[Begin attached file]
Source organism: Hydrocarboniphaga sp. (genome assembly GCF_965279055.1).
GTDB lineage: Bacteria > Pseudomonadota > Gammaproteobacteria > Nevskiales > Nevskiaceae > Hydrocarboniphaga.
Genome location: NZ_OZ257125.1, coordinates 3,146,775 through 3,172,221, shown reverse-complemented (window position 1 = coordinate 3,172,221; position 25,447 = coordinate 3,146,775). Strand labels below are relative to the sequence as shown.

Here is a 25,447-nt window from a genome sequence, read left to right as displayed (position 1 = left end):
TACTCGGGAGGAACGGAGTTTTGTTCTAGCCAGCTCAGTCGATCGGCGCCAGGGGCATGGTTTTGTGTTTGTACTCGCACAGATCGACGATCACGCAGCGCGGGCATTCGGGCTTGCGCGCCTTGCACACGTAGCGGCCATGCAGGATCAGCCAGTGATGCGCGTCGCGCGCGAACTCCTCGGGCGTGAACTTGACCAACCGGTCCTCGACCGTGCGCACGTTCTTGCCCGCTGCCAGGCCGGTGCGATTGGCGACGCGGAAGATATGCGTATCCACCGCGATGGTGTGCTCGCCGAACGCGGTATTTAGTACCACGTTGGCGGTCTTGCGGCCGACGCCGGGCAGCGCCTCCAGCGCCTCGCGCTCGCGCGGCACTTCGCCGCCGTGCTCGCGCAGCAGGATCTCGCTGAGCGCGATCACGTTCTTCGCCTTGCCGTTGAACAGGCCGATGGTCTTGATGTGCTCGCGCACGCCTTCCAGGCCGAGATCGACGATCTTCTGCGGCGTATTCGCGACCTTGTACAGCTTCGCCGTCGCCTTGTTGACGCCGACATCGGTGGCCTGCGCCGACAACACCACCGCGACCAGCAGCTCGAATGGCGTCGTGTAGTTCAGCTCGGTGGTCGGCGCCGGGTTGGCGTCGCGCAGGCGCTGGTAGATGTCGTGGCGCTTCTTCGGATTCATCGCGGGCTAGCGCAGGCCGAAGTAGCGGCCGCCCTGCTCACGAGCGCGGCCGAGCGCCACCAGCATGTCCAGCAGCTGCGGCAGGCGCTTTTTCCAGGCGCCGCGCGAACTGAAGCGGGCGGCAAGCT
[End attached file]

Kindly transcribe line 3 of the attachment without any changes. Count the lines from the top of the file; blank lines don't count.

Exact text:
Genome location: NZ_OZ257125.1, coordinates 3,146,775 through 3,172,221, shown reverse-complemented (window position 1 = coordinate 3,172,221; position 25,447 = coordinate 3,146,775). Strand labels below are relative to the sequence as shown.